Children Moving Between UK Nations

Children Moving Between UK Nations

Children Moving Between UK nations reports on a research study undertaken by AFKA Scotland in 2021-22, funded by Scotland’s Adoption Register. It is the first national study, to our knowledge, which explores the frequency and context of children from elsewhere in the UK placed for adoption with families across Scotland.The study gathered first hand experiences and insights of both parents from Scotland who adopted their child(ren) from other UK jurisdictions and workers from both Local Authorities and Voluntary Adoption Agencies who have supported cross border adoptions. It was carried out by Jessica Cleary and Maggie Grant.

Whilst recognising the value and necessity of cross-border adoptions for many children and families, especially those who otherwise may not have found a permanent family, this study aimed to develop a better understanding of the key factors that led to a rise in these placement types in recent years, as well as consider the subsequent implications and challenges of adoption in the context of cross-border placements. In exploring the context and implications of cross-border adoption placements, this report highlights key implications specific to cross-border placements which all stakeholders working in the area of adoption across Scotland need to consider, given the well-documented differences in practice, legislation and policy between UK nations. However, the findings also call attention to broader systematic issues that adversely affect adoption processes and experiences in Scotland, transcending the subject of cross-border placements and relevant to the wider picture of adoption in Scotland.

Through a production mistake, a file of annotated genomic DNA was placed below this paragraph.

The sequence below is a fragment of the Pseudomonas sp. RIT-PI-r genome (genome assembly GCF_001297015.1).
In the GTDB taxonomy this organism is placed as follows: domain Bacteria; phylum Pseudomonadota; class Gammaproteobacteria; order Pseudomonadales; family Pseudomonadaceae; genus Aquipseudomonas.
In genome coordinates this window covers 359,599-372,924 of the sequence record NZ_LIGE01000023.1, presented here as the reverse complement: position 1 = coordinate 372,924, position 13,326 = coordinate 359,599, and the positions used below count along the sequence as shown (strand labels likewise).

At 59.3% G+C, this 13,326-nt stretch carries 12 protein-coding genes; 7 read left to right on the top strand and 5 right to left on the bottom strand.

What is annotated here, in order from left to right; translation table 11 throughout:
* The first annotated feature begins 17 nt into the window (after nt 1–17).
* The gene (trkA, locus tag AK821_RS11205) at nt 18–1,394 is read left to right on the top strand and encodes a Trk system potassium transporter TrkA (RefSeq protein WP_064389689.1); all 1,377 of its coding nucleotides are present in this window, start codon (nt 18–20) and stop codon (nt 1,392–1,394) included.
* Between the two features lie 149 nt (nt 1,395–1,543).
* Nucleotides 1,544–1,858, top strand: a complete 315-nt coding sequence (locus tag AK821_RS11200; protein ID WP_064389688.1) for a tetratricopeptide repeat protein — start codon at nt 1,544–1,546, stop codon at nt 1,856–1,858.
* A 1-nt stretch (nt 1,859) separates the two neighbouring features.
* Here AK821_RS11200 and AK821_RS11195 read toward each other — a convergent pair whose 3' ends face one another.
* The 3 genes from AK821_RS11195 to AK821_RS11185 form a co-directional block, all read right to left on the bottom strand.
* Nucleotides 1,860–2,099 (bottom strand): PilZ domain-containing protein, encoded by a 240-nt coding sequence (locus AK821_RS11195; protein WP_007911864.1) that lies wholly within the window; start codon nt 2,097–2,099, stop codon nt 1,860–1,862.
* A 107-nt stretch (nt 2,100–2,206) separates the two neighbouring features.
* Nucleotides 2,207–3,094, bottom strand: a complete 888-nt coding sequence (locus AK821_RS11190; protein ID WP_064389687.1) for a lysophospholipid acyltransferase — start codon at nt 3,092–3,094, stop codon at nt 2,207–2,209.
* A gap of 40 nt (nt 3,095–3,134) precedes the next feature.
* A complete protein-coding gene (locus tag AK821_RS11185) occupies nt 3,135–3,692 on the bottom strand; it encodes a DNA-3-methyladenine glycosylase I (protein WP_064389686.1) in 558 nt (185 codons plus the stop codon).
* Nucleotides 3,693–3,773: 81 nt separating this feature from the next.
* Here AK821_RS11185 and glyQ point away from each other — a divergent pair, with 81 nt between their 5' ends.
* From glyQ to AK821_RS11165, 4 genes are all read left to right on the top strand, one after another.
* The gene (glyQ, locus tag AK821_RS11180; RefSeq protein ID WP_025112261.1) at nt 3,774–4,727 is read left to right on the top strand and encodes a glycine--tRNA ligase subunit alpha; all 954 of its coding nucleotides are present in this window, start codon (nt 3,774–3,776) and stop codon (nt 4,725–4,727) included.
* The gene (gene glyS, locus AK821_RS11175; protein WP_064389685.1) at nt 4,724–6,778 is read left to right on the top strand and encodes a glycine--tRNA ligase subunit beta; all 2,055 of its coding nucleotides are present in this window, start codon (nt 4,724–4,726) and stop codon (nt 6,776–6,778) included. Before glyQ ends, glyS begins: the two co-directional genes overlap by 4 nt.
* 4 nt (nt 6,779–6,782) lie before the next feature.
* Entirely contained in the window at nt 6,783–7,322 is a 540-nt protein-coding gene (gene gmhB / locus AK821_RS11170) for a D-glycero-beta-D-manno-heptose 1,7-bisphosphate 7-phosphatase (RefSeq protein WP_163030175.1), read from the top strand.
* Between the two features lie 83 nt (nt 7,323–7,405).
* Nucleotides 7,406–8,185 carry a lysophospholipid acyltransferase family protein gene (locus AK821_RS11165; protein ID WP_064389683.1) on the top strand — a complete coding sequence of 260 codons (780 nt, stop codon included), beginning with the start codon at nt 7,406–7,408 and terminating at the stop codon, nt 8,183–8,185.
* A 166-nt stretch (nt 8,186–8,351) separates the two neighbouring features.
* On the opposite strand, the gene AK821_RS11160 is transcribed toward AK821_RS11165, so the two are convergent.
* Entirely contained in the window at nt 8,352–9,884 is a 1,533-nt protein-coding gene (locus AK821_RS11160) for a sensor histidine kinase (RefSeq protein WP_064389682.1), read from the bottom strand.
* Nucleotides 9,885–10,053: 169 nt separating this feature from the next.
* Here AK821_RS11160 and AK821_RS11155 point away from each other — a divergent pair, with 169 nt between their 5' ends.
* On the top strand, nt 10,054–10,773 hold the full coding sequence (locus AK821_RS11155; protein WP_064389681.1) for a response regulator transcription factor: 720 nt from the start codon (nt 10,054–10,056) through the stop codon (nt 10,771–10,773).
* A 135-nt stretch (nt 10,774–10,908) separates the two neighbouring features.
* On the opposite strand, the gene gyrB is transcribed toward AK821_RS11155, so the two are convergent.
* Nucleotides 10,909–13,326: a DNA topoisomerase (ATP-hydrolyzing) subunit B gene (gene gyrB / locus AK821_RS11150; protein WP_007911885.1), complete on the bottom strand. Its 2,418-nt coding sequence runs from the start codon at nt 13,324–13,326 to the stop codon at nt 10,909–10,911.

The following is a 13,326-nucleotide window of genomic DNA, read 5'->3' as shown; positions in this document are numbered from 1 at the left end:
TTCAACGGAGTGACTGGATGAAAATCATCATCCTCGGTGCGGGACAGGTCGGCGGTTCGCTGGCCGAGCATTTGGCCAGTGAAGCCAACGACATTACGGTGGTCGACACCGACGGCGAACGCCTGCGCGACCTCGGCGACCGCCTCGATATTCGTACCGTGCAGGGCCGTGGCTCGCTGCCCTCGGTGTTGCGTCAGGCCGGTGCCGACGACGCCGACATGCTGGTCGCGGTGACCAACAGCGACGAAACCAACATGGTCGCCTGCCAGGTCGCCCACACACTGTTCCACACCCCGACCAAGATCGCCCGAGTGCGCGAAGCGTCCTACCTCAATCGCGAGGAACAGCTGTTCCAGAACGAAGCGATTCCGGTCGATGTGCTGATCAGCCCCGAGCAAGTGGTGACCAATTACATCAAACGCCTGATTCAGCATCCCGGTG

The aims of the study were to:

  • collate an accurate up-to-date picture of cross-border adoption placements in Scotland
  • identify and critically explore adopters’ and practitioners’ perceptions of the key factors underpinning this trend
  • consider the implications of the project’s findings for current policy and practice in Scotland


For further information on the findings and outputs from this project, please contact Jess Cleary.